A senior executive at Yahoo Inc has apologized for failing to give U.S. lawmakers additional information about the Internet company's alleged role in the imprisonment of a Chinese dissident.
The apology comes days before a congressional committee hearing next week, at which Yahoo Chief Executive Jerry Yang is expected to answer questions on his company's disclosure of information to Chinese authorities.
Yahoo has been accused of helping the Chinese government identify Shi Tao, a reporter who was sentenced last April to 10 years in prison for leaking state secrets abroad.
Last month, the chairman of the House Foreign Affairs Committee said a Yahoo executive had given false information at a congressional hearing in 2006 about what the company knew of the Chinese government's investigation of Shi.
In February 2006, Yahoo General Counsel Michael Callahan testified that Yahoo China, then a subsidiary of Yahoo, passed information about one of its users to Chinese authorities in 2004 without knowledge of why China wanted the data.
It was only in October 2006 that Callahan realized that the order from the Chinese government mentioned an investigation into state secrets, Yahoo spokeswoman Tracy Schmaler said.
The problem was caused by a bad translation of the 2004 Chinese order given to a company lawyer based in the region, she said. The lawyer did not get a correct translation until after the 2006 hearing, Schmaler said.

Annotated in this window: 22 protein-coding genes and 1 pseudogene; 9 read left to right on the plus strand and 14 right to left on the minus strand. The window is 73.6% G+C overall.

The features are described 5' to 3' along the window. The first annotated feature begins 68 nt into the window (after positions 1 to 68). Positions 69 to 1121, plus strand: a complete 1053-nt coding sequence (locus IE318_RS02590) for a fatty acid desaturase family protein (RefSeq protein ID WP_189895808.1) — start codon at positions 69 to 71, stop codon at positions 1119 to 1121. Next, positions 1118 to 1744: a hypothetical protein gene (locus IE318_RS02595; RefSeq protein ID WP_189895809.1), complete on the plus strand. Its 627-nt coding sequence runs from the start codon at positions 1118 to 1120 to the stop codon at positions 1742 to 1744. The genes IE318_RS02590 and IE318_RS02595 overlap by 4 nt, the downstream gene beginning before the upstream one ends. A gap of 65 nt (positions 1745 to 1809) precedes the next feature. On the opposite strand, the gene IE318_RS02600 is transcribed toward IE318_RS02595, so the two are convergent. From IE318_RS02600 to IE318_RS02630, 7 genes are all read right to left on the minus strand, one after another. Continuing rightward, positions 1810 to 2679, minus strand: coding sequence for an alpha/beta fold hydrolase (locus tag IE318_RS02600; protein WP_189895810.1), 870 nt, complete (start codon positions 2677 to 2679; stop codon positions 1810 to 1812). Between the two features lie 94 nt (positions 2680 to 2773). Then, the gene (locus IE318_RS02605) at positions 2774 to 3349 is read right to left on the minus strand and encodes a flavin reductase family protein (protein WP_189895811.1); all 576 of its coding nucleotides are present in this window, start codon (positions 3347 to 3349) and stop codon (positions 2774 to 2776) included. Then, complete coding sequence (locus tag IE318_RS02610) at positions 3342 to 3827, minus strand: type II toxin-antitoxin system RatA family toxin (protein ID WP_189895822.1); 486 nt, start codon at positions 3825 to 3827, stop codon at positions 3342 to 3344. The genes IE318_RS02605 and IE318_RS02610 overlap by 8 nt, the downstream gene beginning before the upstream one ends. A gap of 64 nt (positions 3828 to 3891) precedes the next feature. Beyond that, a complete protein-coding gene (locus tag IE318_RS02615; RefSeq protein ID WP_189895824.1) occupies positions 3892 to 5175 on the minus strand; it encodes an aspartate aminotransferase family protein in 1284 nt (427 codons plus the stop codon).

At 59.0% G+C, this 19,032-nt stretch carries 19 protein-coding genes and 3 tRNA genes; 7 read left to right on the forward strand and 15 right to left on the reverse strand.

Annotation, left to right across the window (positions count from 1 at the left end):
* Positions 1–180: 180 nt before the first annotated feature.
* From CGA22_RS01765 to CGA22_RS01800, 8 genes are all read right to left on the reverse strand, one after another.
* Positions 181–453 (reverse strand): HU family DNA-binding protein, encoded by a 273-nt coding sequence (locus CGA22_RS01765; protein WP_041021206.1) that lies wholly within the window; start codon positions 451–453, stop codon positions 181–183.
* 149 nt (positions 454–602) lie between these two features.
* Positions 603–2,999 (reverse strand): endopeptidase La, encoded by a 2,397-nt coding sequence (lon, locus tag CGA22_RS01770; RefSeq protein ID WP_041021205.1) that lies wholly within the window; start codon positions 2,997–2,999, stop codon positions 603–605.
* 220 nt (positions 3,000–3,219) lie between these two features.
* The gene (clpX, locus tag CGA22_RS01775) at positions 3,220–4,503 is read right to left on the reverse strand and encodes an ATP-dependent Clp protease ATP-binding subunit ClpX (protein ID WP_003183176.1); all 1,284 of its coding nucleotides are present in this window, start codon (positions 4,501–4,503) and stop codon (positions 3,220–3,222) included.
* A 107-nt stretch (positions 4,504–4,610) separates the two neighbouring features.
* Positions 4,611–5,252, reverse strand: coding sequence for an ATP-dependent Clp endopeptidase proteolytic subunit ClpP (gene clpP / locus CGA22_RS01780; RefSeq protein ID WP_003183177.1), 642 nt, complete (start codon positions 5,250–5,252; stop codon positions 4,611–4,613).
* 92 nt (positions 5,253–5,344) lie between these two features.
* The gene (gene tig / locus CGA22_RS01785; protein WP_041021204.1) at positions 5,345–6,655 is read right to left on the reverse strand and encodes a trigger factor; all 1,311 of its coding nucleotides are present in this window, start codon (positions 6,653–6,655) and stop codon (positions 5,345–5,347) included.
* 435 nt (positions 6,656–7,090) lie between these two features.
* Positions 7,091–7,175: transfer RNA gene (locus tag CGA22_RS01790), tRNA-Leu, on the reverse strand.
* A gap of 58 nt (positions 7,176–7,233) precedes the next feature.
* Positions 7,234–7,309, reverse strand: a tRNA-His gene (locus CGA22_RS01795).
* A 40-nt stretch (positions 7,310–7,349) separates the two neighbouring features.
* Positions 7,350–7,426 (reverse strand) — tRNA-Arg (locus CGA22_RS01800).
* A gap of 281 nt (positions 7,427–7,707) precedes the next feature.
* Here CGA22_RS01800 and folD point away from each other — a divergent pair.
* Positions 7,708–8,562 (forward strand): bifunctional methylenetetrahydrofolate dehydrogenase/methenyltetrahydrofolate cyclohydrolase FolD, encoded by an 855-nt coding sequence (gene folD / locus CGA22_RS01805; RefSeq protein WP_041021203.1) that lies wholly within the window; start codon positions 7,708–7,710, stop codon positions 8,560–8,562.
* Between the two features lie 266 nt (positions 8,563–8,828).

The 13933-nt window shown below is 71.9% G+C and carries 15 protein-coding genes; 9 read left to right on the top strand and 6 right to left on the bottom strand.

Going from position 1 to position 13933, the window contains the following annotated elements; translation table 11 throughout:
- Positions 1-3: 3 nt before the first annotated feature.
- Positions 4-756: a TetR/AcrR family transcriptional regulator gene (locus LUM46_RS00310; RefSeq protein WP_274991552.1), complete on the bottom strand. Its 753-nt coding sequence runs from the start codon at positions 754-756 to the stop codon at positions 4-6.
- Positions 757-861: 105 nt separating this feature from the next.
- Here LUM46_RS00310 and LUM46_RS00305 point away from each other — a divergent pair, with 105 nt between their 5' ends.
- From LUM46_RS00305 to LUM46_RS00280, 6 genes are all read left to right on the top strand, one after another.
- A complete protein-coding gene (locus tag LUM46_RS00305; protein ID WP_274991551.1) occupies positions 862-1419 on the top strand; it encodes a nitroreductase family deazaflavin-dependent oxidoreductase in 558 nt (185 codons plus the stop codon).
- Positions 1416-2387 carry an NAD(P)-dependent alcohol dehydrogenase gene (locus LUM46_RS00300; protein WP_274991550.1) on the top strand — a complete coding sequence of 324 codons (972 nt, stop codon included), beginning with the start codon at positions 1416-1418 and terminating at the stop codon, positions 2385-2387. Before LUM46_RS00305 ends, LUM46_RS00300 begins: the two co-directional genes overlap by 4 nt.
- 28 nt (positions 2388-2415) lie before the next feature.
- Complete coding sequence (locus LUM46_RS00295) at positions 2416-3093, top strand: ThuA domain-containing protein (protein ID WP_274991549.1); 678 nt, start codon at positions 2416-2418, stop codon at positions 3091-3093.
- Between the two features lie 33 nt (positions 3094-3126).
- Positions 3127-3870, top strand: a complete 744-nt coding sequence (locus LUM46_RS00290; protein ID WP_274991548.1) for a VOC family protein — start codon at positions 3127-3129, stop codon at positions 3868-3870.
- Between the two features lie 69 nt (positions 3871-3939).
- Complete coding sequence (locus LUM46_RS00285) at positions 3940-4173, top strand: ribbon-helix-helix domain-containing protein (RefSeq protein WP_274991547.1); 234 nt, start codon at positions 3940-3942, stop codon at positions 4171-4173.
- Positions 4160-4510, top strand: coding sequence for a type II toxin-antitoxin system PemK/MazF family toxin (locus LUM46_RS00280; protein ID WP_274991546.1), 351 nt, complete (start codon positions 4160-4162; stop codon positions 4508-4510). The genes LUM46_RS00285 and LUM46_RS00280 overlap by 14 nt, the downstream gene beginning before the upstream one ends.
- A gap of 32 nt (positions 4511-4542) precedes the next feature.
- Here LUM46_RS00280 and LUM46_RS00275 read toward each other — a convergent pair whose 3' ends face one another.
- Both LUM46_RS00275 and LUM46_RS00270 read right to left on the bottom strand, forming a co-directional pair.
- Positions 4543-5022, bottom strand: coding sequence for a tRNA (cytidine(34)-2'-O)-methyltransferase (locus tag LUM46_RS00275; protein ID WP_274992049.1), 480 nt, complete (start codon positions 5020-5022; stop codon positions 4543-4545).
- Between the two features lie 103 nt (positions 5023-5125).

Months after I testified before two House subcommittees on Yahoo's approach to business in China, I realized Yahoo had additional information about a 2004 order issued by the Chinese government seeking information about a Yahoo China user, Callahan said in a statement dated November 1.
I neglected to directly alert the Committee of this new information and that oversight led to a misunderstanding that I deeply regret and have apologized to the Committee for creating, he said.
Callahan's statement came a few weeks after Rep. Tom Lantos, chairman of the House Foreign Affairs Committee, said he had scheduled a November 6 hearing to discuss the issue. Yang and Callahan were asked to testify.
The Yahoo spokeswoman said Callahan, a Yahoo executive vice president, would repeat his apology at the hearing.
Shi had worked as a reporter at Contemporary Business News in China and wrote articles advocating political reform. He was arrested in 2004 for publishing on an overseas Web site a document Chinese officials considered a state secret.
Yahoo said last month it was unfair for the House committee to single out the company. It is working with other companies and the human rights community to develop an Internet global code of conduct for operating in China and other countries.
Besides Yahoo, other U.S. technology companies have come under fire over their business practices in China. Google Inc was criticized for bowing to Chinese pressure to block politically sensitive terms on its Chinese site. Microsoft Corp also angered human rights activists by shutting down the blog of a critic of the Beijing government.
The House Foreign Affairs Committee endorsed legislation last month that would bar U.S. Internet companies from cooperating with authorities in China and other repressive regimes.
The bill would give individuals the right to sue companies in U.S. federal court if their information was improperly disclosed. The bill needs approval from the House Energy and Commerce Committee before it can reach the House floor. A companion bill has not yet been introduced in the Senate.